One native evergreen tree that is common here as well as most of the US is the eastern Red Cedar (Juniperus virginiana). Yep, the same stuff we made our deck and fence out of. Unfortunately this tough as nails tree is not the most ornamental, especially in the winter.
This juniper has the habit of turning a not so attractive color that is often closer to brown then green in the winter. I wouldn’t recommend the straight species as an ornamental for this reason.
Thankfully, there are some cultivars that have good green winter color as well as are more suitably sized to our landscapes. One such cultivar is the Hillside Juniper (Juniperus virginiana ‘Cupressifolia’). This cultivar grows to a height of 10’-15’ with a spread of 6-8’. It has a narrowly pyramidal shape and is hardy in zones 3-9. This one can turn a bit plum color in the winter, but it is still an attractive evergreen.
Emerald Sentinel™ Juniper (Juniperus virginiana ‘Corcorcor’ PP #5041) is perhaps an even better choice with great green winter color which is made even better by the very attractive blue berries that cedar waxwings love to feast on.
Emerald Sentinel has dark green needles and works great as a tall screen, hedge, or specimen tree. It has an upright growth habit and can reach 20’ high and 8’ wide, although it is slow growing. This tree has good pest resistance and is extremely tolerant of climate and different soil conditions. It is also a favorite of small songbirds with its attractive blue berries that hold through the winter. It grows in a wide range of hardiness zones from 3b to 9.
If we can’t find this juniper or perhaps we just didn’t care for them, we could always go with the commonly used landscape plant, the common arborvitae (Thuja occidentalis).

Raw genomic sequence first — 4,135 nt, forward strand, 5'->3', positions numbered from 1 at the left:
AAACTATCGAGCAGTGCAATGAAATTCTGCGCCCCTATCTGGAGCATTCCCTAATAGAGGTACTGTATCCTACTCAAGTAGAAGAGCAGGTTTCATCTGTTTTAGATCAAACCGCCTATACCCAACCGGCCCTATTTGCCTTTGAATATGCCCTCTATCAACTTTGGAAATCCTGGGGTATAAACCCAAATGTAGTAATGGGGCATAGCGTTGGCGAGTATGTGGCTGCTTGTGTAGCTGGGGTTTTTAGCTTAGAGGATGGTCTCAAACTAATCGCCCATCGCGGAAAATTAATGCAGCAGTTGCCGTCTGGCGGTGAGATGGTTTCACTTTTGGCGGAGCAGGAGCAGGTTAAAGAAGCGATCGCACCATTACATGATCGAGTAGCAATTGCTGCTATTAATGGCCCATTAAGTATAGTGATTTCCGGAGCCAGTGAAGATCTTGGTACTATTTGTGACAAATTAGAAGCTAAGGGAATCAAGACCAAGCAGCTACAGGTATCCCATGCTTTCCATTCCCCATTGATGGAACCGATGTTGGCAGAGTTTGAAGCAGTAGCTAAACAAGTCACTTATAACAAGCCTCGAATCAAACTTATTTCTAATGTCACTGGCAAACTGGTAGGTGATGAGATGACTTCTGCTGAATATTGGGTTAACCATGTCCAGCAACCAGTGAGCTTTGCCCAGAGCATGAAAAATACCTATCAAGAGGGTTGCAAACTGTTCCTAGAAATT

There are several different cultivars of this commonly used evergreen. Some are better than others.
For this design as an alternative to the juniper, we will choose Dark American Arborvitae (Thuja occidentalis ‘Nigra’) as it fits the plan and retains it’s nice green color in the winter.
Now lets add some bigger evergreen trees. For these we will need to go to trees that are not native to the Chicago area but are to the US.
We will fill up a lot of space (eventually) with three Canadian Hemlocks at the back of the lot. These will provide a backdrop and add to our yard’s privacy. (See my post on the importance of enclosure). We will also add another one on the other side of the yard closer to the house to balance the yard’s plantings.
The Canadian hemlock is native to a wide range of the US but not the Chicago area. We don’t have to go too far north into Wisconsin to find native hemlocks though.
The last evergreen tree we will add is a Weeping False Cypress (Chamaecyparis nootkatensis ‘Pendula’) . We will put this one near the house where it will help balance and anchor the plantings. I have written about this great US native before.
Besides trees, we will add some evergreens in the shrub layer.
We are going to keep it simple and add Tauton or Everlow Yews (Taxus sp). These will act as grounding elements in our design by adding a good green foliage color throughout the year.
Next time, we will add the deciduous trees to our landscape.
Thanks for posting all this good information on Landscaping.
Question: We have a white pine planted 8 ft from our house in SE Wisconsin. The tree has grown 25 ft tall and 20 ft wide so it touches our house and totally blocks windows on the first and second floor. Should we keep the tree for ornamental reasons or replace it? If we did replace it with another evergreen what would be a good choice?
Correction: Its a white spruce not a white pine.
All things Japanese says
I appreciate the architectural approach to the landscape design. Beautifully planned and well-executed. Would love to see a step-by-step guide to pruning in a Japanese garden landscape…
Bill Plummer says
Are not some of these plants deer fodder?
If I was concerned about deer (the fence would help at least deter them in most areas) I would go with the Emerald Sentinel Juniper instead of the arborvitae definitely.
If I was concerned about deer (the fence would help at least deter them in most areas) I would go with the Emerald Sentinel Juniper instead of the Arborvitae.
Marg Rehnberg says
This looks wonderful Jim. Having a backyard like this would be such a “sanctuary”! Thank you for sharing your Blog the way you do. Awesome work!